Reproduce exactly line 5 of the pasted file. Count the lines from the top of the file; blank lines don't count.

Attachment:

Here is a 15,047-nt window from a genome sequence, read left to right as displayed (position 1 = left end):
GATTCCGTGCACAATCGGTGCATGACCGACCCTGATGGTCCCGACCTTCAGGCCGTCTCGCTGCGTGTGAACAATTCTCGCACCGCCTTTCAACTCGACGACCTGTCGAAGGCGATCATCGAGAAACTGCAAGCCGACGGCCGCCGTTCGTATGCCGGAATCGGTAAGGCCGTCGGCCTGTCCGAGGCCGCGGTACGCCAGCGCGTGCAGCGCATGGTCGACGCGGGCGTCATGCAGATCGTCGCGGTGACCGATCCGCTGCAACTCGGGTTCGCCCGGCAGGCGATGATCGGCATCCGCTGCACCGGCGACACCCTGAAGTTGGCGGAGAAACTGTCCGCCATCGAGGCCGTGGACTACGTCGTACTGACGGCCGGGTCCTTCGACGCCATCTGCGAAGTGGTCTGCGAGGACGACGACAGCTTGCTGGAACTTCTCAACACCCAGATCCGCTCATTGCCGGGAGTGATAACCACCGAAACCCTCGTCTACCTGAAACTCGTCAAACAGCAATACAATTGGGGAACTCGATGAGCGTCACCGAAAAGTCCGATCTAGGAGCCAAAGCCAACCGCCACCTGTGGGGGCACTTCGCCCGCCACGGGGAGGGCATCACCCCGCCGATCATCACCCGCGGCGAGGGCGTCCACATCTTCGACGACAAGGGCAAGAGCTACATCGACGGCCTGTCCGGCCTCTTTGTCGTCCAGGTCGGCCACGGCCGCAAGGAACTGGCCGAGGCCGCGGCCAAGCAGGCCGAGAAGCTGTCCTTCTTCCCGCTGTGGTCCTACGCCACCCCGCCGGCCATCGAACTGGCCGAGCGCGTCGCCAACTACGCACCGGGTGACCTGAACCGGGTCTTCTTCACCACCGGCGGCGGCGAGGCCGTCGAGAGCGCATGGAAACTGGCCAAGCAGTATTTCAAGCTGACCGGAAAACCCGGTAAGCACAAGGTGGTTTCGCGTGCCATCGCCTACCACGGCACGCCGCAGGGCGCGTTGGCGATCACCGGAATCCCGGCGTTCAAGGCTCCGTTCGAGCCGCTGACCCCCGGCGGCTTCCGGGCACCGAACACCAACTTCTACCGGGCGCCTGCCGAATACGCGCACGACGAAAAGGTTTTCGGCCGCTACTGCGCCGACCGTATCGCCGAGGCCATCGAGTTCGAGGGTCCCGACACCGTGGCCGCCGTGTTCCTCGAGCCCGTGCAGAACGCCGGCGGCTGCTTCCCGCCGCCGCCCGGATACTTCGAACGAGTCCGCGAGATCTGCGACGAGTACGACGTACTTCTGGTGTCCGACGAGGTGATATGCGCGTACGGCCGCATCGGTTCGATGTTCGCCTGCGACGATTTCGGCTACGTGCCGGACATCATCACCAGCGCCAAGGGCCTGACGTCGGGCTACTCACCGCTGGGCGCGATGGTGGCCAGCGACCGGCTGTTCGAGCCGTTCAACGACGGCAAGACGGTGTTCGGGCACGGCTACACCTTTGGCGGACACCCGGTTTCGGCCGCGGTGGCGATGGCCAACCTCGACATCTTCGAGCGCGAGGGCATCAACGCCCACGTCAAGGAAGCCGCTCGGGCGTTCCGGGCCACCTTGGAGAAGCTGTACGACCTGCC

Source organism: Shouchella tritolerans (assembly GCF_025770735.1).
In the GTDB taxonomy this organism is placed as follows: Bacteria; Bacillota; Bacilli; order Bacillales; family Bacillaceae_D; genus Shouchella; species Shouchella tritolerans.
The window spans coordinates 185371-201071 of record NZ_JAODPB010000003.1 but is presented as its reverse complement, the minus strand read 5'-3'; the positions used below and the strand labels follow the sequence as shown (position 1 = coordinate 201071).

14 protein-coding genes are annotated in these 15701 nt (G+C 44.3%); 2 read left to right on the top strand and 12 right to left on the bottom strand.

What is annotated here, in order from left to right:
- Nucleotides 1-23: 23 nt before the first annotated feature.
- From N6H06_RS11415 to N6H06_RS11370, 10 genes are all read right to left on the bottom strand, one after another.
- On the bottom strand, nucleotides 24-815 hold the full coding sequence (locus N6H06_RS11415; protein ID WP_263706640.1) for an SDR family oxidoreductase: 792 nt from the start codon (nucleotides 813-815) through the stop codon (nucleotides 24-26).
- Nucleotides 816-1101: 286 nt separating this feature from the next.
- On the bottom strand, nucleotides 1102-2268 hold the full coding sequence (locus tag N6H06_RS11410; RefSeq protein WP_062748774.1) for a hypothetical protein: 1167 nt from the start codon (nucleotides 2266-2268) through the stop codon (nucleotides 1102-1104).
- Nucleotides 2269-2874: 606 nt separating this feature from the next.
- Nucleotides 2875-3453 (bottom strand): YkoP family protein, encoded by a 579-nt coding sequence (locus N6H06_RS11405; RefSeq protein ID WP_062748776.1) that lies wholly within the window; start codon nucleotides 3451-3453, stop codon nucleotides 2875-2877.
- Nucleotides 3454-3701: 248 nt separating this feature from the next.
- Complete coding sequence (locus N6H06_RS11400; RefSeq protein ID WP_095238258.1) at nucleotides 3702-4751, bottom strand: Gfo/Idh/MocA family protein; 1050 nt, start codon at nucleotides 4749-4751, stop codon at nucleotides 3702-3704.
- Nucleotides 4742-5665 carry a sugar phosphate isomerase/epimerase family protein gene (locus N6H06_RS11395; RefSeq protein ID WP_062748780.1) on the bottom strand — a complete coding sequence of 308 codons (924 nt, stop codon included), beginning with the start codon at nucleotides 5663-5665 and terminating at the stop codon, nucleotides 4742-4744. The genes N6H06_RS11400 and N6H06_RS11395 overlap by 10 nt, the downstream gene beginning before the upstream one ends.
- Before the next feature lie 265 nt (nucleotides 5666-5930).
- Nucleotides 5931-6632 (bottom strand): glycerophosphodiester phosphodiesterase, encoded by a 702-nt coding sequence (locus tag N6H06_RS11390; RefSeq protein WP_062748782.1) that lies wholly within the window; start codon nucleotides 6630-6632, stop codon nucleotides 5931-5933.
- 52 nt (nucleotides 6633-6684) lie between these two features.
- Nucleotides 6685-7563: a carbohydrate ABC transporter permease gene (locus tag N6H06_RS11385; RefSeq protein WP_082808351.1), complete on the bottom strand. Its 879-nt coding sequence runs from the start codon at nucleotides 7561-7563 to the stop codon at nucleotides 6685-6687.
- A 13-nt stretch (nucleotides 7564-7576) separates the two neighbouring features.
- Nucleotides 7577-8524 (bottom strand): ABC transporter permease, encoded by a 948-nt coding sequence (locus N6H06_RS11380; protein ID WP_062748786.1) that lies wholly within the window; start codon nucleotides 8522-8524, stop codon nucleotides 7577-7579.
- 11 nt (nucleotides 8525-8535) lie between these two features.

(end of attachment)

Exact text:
The window spans coordinates 185371-201071 of record NZ_JAODPB010000003.1 but is presented as its reverse complement, the minus strand read 5'-3'; the positions used below and the strand labels follow the sequence as shown (position 1 = coordinate 201071).